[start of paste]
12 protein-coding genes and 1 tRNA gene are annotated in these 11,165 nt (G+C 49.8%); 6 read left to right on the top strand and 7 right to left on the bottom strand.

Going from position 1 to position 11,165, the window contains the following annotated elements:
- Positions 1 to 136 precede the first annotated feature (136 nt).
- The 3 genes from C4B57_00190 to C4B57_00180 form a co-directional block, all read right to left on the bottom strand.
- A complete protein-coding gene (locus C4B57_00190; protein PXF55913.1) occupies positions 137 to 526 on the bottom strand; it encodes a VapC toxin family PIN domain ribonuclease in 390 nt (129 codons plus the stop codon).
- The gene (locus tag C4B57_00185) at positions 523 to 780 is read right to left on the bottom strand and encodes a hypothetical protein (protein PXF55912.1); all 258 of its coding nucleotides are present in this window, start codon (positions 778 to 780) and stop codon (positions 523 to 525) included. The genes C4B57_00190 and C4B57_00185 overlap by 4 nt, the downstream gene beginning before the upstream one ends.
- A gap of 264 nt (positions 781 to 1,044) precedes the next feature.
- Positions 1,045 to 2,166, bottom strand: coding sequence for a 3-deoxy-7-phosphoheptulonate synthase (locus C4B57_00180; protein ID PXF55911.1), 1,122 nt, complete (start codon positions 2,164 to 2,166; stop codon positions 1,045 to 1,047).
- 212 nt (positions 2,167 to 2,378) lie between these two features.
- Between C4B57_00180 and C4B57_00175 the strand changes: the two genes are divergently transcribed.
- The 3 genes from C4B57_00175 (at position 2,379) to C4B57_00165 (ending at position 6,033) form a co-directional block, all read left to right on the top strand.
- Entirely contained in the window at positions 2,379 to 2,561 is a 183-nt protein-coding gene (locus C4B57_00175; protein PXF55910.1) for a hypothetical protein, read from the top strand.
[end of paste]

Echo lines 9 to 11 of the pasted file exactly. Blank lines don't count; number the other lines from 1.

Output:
- 212 nt (positions 2,167 to 2,378) lie between these two features.
- Between C4B57_00180 and C4B57_00175 the strand changes: the two genes are divergently transcribed.
- The 3 genes from C4B57_00175 (at position 2,379) to C4B57_00165 (ending at position 6,033) form a co-directional block, all read left to right on the top strand.